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Its certainly normal in the UK. Very few universities fund any PhD students themselves (where would they get the money from?). Most students are funded on government scholarships. How these are awarded varies from field to field and I don't know what the norm is in mathematics. In biology they are awarded to centers called Centers for Doctoral Training (CDT/...


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I don't know what "normal" means but I have done it, and I'd expect that it is common practice. There are many universities that admit but don't fund PhD students, or only fund a handful but are open to admit more if they come with their own funding. (I have never worked in France though.) On the other hand it's not the standard - Europe has many ...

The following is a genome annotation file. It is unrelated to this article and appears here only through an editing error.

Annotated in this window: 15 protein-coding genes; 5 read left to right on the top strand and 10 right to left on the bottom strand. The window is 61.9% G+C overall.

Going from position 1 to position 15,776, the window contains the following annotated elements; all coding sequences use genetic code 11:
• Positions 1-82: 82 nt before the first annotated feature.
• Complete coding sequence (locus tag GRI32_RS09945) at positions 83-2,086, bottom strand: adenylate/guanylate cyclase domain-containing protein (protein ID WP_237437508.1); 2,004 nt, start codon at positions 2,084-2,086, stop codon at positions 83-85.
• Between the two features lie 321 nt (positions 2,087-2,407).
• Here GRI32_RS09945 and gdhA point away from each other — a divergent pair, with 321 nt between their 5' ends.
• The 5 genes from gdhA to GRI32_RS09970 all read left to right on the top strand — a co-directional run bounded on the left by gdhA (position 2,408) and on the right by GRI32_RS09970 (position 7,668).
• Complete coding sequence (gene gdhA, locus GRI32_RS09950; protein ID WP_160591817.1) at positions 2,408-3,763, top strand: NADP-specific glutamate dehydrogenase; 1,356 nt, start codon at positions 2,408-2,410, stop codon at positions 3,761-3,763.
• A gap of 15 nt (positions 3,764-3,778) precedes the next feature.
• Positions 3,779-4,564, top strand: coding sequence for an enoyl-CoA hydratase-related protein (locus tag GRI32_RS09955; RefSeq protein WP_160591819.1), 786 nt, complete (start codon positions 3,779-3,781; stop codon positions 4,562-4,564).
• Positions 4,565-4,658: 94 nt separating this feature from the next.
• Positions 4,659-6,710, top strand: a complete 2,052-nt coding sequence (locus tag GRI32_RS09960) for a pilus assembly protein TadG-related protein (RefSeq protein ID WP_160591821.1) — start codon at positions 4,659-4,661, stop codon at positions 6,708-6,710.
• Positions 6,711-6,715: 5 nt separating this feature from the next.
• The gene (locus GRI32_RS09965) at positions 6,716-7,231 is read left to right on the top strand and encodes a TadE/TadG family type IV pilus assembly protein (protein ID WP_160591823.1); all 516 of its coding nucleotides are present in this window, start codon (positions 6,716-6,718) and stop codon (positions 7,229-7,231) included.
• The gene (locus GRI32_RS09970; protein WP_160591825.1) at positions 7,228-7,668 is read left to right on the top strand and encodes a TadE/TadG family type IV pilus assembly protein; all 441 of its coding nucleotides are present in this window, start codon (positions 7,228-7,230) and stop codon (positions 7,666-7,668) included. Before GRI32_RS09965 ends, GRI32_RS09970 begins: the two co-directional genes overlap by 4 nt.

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There seems to be no legal basis, yet something similar could be found, sort of Code of Conduct originating from the website of Die Österreichische Universitätenkonferenz https://uniko.ac.at/index.php?lang=DE. My university would be the example of a university that follows the guideline poorly. For the whole document, please search GUIDELINES for Academic ...


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TIAA-CREF has published an excellent article regarding The Changing Faculty Workforce Models by Adrianna Kezar of the University of Southern California. and can be found at the following URL: www.tiaa-crefinstitute.org In a nutshell, the document details changes in academia resulting from several external influences that have impacted the traditional faculty ...


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